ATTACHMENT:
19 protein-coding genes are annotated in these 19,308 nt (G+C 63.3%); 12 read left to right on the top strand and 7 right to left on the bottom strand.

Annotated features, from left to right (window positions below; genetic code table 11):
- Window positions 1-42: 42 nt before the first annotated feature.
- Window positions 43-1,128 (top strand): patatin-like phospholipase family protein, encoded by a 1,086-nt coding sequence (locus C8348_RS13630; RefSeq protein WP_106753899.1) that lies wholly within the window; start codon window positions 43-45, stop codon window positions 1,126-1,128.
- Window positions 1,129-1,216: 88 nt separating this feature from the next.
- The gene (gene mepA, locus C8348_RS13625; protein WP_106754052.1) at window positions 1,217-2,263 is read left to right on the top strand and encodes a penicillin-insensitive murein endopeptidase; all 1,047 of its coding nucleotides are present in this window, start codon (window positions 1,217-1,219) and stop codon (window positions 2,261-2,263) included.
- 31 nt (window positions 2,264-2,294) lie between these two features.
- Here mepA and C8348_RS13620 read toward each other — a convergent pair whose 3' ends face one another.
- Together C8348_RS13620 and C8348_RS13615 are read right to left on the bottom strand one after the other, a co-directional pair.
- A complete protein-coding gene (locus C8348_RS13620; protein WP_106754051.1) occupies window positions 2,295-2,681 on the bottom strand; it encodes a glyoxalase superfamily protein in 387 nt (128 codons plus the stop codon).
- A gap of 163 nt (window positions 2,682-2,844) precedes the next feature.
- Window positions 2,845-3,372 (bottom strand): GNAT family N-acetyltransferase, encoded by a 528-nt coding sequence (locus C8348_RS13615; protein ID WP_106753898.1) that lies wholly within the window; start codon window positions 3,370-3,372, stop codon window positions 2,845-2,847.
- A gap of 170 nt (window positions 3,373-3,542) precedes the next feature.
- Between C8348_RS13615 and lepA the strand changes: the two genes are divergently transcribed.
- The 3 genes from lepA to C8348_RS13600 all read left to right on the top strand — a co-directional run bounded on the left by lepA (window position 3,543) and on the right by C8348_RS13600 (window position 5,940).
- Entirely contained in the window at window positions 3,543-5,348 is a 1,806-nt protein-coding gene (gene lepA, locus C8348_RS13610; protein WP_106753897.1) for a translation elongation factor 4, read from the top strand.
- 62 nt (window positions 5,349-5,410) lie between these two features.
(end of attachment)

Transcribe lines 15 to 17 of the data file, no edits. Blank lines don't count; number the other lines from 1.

- The 3 genes from lepA to C8348_RS13600 all read left to right on the top strand — a co-directional run bounded on the left by lepA (window position 3,543) and on the right by C8348_RS13600 (window position 5,940).
- Entirely contained in the window at window positions 3,543-5,348 is a 1,806-nt protein-coding gene (gene lepA, locus C8348_RS13610; protein WP_106753897.1) for a translation elongation factor 4, read from the top strand.
- 62 nt (window positions 5,349-5,410) lie between these two features.